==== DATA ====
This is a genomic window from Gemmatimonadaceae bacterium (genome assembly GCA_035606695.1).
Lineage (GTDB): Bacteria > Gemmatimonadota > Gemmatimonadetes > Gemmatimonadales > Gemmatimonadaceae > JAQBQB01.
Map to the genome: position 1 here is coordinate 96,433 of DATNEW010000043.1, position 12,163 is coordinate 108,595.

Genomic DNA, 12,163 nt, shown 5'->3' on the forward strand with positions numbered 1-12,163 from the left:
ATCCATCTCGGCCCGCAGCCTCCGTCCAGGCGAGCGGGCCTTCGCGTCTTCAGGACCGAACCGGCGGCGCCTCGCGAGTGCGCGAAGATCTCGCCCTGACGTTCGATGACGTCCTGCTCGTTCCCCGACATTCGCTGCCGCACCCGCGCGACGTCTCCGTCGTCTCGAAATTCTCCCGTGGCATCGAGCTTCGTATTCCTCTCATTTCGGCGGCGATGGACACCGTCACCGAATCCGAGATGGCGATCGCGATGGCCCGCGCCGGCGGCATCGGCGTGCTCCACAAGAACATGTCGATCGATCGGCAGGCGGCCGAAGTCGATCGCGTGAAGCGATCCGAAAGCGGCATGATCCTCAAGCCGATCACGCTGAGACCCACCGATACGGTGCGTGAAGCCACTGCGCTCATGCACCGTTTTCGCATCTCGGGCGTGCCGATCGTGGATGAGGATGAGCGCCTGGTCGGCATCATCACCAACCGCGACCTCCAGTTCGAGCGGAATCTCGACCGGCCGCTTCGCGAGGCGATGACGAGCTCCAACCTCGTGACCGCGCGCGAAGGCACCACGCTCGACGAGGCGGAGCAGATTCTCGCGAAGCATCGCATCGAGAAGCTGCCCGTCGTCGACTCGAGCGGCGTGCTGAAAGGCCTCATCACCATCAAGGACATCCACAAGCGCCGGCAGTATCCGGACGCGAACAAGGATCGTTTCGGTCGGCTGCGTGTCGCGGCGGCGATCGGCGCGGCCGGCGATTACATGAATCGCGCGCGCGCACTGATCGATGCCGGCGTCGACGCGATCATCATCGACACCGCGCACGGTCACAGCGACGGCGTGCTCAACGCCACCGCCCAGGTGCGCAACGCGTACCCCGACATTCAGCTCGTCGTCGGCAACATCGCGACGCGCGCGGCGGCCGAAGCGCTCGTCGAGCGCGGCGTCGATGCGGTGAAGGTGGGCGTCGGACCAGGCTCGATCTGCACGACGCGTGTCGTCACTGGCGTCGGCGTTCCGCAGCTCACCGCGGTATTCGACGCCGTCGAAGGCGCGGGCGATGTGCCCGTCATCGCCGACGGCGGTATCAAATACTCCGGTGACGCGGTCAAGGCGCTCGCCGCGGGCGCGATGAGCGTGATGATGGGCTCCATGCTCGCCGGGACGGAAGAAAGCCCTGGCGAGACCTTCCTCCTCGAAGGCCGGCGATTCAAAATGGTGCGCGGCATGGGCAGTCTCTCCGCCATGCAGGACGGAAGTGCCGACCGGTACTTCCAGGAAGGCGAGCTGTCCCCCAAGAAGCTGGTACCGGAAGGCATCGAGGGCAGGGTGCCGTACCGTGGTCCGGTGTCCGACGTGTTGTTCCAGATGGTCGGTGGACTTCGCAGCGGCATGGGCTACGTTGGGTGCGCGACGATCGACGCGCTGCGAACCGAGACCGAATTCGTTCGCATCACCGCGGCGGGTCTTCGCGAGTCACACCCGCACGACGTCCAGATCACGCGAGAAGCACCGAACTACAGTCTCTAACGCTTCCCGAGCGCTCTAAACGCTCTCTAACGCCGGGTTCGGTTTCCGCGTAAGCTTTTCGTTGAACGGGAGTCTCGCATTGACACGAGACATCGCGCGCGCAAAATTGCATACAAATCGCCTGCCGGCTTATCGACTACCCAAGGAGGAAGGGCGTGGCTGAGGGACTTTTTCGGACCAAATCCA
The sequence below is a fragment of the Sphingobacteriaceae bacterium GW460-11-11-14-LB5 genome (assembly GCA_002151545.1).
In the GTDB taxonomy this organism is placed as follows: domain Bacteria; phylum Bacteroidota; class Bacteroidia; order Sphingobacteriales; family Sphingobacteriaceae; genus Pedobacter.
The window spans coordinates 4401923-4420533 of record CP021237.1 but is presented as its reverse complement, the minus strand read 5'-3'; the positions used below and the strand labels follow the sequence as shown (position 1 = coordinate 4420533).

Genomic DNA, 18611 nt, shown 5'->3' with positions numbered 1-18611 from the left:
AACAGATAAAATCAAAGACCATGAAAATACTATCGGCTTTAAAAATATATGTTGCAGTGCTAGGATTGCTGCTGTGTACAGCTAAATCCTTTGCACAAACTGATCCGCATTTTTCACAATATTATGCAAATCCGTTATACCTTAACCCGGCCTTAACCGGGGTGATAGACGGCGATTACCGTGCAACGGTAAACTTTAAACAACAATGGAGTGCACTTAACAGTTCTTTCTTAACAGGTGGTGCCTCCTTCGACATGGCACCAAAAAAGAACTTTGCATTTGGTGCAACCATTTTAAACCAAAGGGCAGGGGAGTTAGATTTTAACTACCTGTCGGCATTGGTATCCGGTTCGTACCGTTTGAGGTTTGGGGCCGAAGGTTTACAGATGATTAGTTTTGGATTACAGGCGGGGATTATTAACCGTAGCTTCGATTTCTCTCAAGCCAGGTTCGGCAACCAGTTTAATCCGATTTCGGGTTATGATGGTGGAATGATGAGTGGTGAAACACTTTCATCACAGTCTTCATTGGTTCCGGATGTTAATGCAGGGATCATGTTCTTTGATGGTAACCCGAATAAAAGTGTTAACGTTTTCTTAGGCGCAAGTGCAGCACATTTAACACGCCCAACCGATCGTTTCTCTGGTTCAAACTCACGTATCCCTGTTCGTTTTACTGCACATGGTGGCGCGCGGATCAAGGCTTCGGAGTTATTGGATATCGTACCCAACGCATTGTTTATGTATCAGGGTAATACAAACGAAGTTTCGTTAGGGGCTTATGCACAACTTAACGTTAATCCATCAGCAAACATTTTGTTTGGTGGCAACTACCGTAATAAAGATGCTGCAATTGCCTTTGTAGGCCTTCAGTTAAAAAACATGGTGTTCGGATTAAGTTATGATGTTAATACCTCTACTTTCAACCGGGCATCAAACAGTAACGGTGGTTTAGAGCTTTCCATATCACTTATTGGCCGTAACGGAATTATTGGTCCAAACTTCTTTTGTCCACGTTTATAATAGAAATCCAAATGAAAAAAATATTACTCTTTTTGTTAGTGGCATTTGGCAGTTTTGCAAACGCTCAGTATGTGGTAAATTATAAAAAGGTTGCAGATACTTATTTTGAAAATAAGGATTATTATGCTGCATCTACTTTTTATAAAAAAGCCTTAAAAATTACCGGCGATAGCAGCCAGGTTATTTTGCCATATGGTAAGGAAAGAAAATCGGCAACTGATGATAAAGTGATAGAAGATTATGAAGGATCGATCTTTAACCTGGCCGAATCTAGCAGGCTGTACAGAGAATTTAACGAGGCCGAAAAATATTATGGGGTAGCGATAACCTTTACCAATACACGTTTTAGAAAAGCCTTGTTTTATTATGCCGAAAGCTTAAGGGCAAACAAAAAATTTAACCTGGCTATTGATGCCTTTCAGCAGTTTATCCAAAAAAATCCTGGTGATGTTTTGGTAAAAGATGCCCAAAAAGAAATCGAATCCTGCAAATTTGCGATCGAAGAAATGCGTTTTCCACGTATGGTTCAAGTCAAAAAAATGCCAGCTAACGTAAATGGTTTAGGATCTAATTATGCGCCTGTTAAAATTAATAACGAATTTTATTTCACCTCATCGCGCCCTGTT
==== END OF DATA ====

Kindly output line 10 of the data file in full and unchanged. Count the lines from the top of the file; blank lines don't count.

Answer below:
AACAGATAAAATCAAAGACCATGAAAATACTATCGGCTTTAAAAATATATGTTGCAGTGCTAGGATTGCTGCTGTGTACAGCTAAATCCTTTGCACAAACTGATCCGCATTTTTCACAATATTATGCAAATCCGTTATACCTTAACCCGGCCTTAACCGGGGTGATAGACGGCGATTACCGTGCAACGGTAAACTTTAAACAACAATGGAGTGCACTTAACAGTTCTTTCTTAACAGGTGGTGCCTCCTTCGACATGGCACCAAAAAAGAACTTTGCATTTGGTGCAACCATTTTAAACCAAAGGGCAGGGGAGTTAGATTTTAACTACCTGTCGGCATTGGTATCCGGTTCGTACCGTTTGAGGTTTGGGGCCGAAGGTTTACAGATGATTAGTTTTGGATTACAGGCGGGGATTATTAACCGTAGCTTCGATTTCTCTCAAGCCAGGTTCGGCAACCAGTTTAATCCGATTTCGGGTTATGATGGTGGAATGATGAGTGGTGAAACACTTTCATCACAGTCTTCATTGGTTCCGGATGTTAATGCAGGGATCATGTTCTTTGATGGTAACCCGAATAAAAGTGTTAACGTTTTCTTAGGCGCAAGTGCAGCACATTTAACACGCCCAACCGATCGTTTCTCTGGTTCAAACTCACGTATCCCTGTTCGTTTTACTGCACATGGTGGCGCGCGGATCAAGGCTTCGGAGTTATTGGATATCGTACCCAACGCATTGTTTATGTATCAGGGTAATACAAACGAAGTTTCGTTAGGGGCTTATGCACAACTTAACGTTAATCCATCAGCAAACATTTTGTTTGGTGGCAACTACCGTAATAAAGATGCTGCAATTGCCTTTGTAGGCCTTCAGTTAAAAAACATGGTGTTCGGATTAAGTTATGATGTTAATACCTCTACTTTCAACCGGGCATCAAACAGTAACGGTGGTTTAGAGCTTTCCATATCACTTATTGGCCGTAACGGAATTATTGGTCCAAACTTCTTTTGTCCACGTTTATAATAGAAATCCAAATGAAAAAAATATTACTCTTTTTGTTAGTGGCATTTGGCAGTTTTGCAAACGCTCAGTATGTGGTAAATTATAAAAAGGTTGCAGATACTTATTTTGAAAATAAGGATTATTATGCTGCATCTACTTTTTATAAAAAAGCCTTAAAAATTACCGGCGATAGCAGCCAGGTTATTTTGCCATATGGTAAGGAAAGAAAATCGGCAACTGATGATAAAGTGATAGAAGATTATGAAGGATCGATCTTTAACCTGGCCGAATCTAGCAGGCTGTACAGAGAATTTAACGAGGCCGAAAAATATTATGGGGTAGCGATAACCTTTACCAATACACGTTTTAGAAAAGCCTTGTTTTATTATGCCGAAAGCTTAAGGGCAAACAAAAAATTTAACCTGGCTATTGATGCCTTTCAGCAGTTTATCCAAAAAAATCCTGGTGATGTTTTGGTAAAAGATGCCCAAAAAGAAATCGAATCCTGCAAATTTGCGATCGAAGAAATGCGTTTTCCACGTATGGTTCAAGTCAAAAAAATGCCAGCTAACGTAAATGGTTTAGGATCTAATTATGCGCCTGTTAAAATTAATAACGAATTTTATTTCACCTCATCGCGCCCTGTT